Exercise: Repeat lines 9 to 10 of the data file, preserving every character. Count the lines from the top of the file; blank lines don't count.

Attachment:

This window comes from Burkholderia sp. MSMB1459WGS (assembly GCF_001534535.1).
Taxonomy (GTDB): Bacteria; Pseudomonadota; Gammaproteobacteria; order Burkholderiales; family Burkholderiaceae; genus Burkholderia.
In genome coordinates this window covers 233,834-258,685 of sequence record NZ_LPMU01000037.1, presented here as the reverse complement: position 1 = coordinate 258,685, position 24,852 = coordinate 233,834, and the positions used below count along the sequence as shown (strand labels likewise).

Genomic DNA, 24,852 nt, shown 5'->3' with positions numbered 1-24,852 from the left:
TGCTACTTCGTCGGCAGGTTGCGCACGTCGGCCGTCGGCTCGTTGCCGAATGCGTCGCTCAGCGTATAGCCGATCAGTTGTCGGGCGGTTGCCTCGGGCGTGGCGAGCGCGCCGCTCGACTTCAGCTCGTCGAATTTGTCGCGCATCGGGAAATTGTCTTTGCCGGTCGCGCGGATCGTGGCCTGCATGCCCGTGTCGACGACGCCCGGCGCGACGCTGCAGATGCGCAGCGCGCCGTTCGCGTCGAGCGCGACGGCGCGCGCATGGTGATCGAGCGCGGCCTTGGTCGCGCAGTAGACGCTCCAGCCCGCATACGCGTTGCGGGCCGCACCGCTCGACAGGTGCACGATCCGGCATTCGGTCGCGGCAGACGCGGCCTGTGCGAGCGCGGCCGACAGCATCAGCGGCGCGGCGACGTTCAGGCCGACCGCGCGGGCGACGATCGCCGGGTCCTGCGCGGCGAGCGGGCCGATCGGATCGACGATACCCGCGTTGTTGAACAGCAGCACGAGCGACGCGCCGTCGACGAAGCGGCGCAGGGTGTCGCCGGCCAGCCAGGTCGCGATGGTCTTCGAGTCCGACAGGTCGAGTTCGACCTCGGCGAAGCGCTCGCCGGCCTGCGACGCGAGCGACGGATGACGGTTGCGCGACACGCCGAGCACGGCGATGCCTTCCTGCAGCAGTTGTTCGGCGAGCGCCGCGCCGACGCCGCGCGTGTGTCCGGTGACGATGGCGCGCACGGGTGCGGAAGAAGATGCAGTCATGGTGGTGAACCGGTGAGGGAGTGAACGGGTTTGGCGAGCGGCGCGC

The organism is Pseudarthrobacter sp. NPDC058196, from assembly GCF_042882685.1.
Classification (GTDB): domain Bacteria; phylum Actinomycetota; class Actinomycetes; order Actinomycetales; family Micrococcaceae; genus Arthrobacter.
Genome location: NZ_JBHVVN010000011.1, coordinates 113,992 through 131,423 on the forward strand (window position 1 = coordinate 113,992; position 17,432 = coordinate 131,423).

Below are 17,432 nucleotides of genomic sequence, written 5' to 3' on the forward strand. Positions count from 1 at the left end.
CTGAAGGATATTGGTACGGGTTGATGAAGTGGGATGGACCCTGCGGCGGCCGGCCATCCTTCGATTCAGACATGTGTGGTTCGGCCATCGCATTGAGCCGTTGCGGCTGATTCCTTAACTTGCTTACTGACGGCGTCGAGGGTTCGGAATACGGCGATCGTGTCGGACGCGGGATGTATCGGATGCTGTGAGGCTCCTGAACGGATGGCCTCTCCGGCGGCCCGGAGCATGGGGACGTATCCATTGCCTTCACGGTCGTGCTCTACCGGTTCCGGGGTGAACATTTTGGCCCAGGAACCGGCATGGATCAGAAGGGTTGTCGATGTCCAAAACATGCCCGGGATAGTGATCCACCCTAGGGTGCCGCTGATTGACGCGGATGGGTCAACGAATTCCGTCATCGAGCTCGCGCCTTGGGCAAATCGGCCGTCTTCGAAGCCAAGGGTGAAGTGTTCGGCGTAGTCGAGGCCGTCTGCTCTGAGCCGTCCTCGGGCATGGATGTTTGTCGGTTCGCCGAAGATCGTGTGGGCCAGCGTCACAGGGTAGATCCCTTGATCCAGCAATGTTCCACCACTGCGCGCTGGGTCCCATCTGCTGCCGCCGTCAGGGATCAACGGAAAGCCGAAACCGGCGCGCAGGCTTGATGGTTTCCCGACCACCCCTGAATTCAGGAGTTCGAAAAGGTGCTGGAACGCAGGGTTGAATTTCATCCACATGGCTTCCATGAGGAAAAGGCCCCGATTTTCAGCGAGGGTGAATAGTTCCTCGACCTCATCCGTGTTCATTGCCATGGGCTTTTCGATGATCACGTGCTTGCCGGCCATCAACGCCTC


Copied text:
Below are 17,432 nucleotides of genomic sequence, written 5' to 3' on the forward strand. Positions count from 1 at the left end.
CTGAAGGATATTGGTACGGGTTGATGAAGTGGGATGGACCCTGCGGCGGCCGGCCATCCTTCGATTCAGACATGTGTGGTTCGGCCATCGCATTGAGCCGTTGCGGCTGATTCCTTAACTTGCTTACTGACGGCGTCGAGGGTTCGGAATACGGCGATCGTGTCGGACGCGGGATGTATCGGATGCTGTGAGGCTCCTGAACGGATGGCCTCTCCGGCGGCCCGGAGCATGGGGACGTATCCATTGCCTTCACGGTCGTGCTCTACCGGTTCCGGGGTGAACATTTTGGCCCAGGAACCGGCATGGATCAGAAGGGTTGTCGATGTCCAAAACATGCCCGGGATAGTGATCCACCCTAGGGTGCCGCTGATTGACGCGGATGGGTCAACGAATTCCGTCATCGAGCTCGCGCCTTGGGCAAATCGGCCGTCTTCGAAGCCAAGGGTGAAGTGTTCGGCGTAGTCGAGGCCGTCTGCTCTGAGCCGTCCTCGGGCATGGATGTTTGTCGGTTCGCCGAAGATCGTGTGGGCCAGCGTCACAGGGTAGATCCCTTGATCCAGCAATGTTCCACCACTGCGCGCTGGGTCCCATCTGCTGCCGCCGTCAGGGATCAACGGAAAGCCGAAACCGGCGCGCAGGCTTGATGGTTTCCCGACCACCCCTGAATTCAGGAGTTCGAAAAGGTGCTGGAACGCAGGGTTGAATTTCATCCACATGGCTTCCATGAGGAAAAGGCCCCGATTTTCAGCGAGGGTGAATAGTTCCTCGACCTCATCCGTGTTCATTGCCATGGGCTTTTCGATGATCACGTGCTTGCCGGCCATCAACGCCTC